If you want to see the original statue of David then this is where it is housed. There are also some incomplete sculptures of Michelangelo’s on display. It’s not a large gallery so you can easily see it in about 90 minutes. Once again I suggest that you book your tickets in advance to save time.
It’s hard not to like this iconic landmark. It’s also a great spot to get the perfect shot of the river. The bridge crosses the Arno at its narrowest point. A bridge has been on this spot since the days of the Ancient Romans.
This one dates from 1354 and has housed gold and silversmiths since the 16th century. Before that butcher shops lined the bridge, but Fernando I evicted them. There is a private passageway that was built for the Medicis (Vasari Corridor) from the Uffizi to the Pitti Palace that runs overhead. He hated the smell that drifted up from below so naturally, things had to change.
I walked over the bridge quite a few times at different times of the day. As the light changes, the mood seems to change as well. It can also be packed, although it wasn’t that busy in the early morning but later in the day it was heaving with people.
Santa Croce Church
Santa Croce was rebuilt for the Franciscans in 1294. The original structure is from 1212 when St. Francis of Assisi visited Florence and choose the site for a church. The exterior of the church is all marble and the interior is even more ornate than the Duomo.
It is the resting place of Michelangelo, Rossini, Machiavelli and Galileo and has a memorial to Dante, but his sarcophagus is empty because he is actually buried in Ravenna.
I took a bus from the train station to my accommodation. Initially, there was not too much to see and then we came around a corner and the Duomo was in front of us. I was stunned at its beauty. I have never seen anything quite like it. Not only is it iconic, but it is a fascinating place to visit. I spent quite a bit of time photographing it, walking past it, and simply just admiring it from all sides.
Its correct name is Opera di Santa Maria del Fiore. After the impressive façade, the interior of the church appears quite minimalist as most of the treasures have been removed over the centuries and many can be seen in the museum.
Entrance to the Duomo is free, but entrance to the museums ( the bell tower, cupola, baptistery and crypt) all need a ticket. Combined tickets can be purchased at an office directly behind the Duomo.
If you are planning to climb up the cupola you will need to climb 463 steps to the top. These corridors were used by the workmen for maintenance purposes and the access is tight and steep. You will also have to reserve your place in advance and once you book a time slot it cannot be changed.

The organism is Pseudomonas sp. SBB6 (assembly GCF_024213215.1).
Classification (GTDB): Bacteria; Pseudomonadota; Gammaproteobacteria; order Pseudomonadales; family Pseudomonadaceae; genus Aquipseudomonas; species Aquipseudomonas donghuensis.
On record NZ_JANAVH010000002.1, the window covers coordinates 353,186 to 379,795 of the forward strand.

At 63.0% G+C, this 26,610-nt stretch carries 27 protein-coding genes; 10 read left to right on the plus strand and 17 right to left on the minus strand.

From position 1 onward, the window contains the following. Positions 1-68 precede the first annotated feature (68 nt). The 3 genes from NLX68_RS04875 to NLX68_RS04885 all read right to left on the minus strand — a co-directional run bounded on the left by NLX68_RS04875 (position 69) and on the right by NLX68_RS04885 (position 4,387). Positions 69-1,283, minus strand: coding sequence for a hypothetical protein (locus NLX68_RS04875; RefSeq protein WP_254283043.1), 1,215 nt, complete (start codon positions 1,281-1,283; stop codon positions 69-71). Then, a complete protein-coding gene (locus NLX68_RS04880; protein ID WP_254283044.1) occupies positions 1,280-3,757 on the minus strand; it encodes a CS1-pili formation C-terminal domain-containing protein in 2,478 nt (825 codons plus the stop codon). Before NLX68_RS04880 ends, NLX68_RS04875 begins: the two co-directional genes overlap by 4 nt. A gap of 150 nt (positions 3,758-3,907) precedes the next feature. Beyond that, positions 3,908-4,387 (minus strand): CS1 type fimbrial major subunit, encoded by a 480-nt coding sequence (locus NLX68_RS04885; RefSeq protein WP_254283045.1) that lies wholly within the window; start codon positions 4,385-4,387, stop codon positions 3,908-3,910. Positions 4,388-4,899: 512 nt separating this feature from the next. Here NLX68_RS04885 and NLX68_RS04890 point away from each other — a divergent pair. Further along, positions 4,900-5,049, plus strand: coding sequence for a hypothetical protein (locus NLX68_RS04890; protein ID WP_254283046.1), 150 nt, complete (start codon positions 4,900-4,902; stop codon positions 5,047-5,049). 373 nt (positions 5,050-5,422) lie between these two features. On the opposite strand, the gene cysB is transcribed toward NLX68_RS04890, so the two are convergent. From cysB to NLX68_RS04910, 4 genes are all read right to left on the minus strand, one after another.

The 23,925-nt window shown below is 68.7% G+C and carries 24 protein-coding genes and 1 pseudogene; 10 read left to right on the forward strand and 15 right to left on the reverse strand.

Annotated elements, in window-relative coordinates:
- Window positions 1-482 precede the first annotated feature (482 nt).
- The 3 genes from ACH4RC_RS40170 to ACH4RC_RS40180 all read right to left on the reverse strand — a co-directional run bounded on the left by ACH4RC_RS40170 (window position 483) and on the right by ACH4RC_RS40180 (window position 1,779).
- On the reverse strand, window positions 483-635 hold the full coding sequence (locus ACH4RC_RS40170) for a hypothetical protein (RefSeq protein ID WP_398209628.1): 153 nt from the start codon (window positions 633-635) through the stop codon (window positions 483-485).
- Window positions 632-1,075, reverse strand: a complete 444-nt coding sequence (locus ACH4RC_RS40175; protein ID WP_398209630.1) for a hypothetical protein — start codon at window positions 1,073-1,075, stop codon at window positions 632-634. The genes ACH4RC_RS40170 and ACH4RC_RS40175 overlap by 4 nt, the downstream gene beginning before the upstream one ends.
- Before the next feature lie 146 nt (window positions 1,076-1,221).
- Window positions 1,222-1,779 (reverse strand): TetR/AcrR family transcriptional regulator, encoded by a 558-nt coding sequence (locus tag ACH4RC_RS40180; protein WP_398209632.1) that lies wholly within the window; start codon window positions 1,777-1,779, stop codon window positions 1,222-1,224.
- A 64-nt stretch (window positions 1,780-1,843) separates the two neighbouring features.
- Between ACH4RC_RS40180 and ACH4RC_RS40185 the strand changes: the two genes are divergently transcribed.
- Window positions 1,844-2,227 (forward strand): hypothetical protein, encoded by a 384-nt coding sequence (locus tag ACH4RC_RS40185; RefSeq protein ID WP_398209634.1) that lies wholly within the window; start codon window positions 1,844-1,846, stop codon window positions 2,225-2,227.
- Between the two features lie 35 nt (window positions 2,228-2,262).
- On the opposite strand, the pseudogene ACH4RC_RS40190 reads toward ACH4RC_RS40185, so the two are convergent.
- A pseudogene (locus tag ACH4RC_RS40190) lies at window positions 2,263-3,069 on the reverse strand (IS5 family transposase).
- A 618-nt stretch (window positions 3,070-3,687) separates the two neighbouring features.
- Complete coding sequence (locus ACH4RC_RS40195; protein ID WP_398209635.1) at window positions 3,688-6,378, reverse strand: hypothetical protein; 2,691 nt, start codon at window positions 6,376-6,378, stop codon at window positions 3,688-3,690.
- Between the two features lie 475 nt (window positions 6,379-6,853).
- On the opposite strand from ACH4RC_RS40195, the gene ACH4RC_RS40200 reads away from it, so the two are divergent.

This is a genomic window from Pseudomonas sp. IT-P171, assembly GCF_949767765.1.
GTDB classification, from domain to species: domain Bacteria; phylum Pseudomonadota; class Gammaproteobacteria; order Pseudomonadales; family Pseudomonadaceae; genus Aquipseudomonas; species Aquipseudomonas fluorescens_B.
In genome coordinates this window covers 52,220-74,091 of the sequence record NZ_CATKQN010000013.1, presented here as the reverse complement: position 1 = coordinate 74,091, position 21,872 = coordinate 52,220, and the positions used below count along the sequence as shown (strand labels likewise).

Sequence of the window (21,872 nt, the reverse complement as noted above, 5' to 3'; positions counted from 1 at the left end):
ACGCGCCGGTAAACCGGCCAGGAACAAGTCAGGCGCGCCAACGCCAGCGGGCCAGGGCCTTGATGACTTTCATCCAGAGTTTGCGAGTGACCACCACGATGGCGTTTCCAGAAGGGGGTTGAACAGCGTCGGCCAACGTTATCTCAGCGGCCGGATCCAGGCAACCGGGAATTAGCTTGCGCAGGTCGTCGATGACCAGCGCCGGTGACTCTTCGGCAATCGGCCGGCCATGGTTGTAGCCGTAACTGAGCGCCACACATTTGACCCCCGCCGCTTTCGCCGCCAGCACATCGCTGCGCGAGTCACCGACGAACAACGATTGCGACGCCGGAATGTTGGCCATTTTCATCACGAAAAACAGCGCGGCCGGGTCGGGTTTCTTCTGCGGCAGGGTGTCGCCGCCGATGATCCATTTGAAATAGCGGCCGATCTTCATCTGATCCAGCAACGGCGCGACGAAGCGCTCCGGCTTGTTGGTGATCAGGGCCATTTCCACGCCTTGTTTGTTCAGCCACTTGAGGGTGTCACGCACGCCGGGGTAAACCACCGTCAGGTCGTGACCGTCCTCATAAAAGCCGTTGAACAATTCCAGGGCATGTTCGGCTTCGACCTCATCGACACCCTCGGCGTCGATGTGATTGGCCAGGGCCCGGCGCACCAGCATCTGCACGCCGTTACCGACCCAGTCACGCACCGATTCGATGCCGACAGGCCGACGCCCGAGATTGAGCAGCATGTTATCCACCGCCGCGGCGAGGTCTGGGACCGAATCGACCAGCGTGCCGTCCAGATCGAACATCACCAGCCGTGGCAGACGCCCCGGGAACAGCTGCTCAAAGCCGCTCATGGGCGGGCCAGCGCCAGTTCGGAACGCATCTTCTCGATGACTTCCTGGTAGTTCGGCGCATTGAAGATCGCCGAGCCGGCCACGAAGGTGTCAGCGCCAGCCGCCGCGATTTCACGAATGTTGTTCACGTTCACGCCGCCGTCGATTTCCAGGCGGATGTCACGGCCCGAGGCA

If you want a great view you could climb the bell tower instead, which also has a stunning view of the cupola.
The time of day you want to visit makes a difference so get there early or later in the afternoon.
Il Battiserio di San Giovanni
The baptistery is adjacent to the Duomo. The origins are unclear but it is thought to have been built over an old Roman Temple, dedicated to Mars, in the 4th-5th centuries. It was consecrated in 1128 and is the oldest religious monument in Florence.
It is dedicated to Florence’s patron saint John the Baptist The octagonal shape is clad with marble on the outside.
Campanile di Giotto
This has the reputation of being the most beautiful campanile in Italy. It is 84.7 metres tall and 15 metres in breadth and has 7 bells. If you are feeling energetic climb the 414 steps to the top and your efforts will be rewarded.
You should not miss visiting the Piazzale Michaelangelo perched on a hill above the city. For many years none of the buildings was allowed to be higher than the cupola of the Duomo. This is the picture postcard view of Florence. The first visit I made was in the morning, but it was really spectacular at sunset.
Don’t be surprised if you see some wacky street signs as you wander around the city. They are the work of a French artist, Clet Abraham. He decided to take the existing signs and make them humorous in a pop art style. The material he uses is removable so no damage is done to the signs. You can also visit his studio which is not far from the Piazzale Michaelangelo.
After you have seen the sights in Florence in a weekend I am certain that like me, you will want to return. It is like nowhere else I have been in my travels. I know that I just scratched the surface and that there is so much more just waiting to be discovered. Luckily I gave the wild bronze boar a coin so I am sure that I will go back to dig a little deeper on my next visit.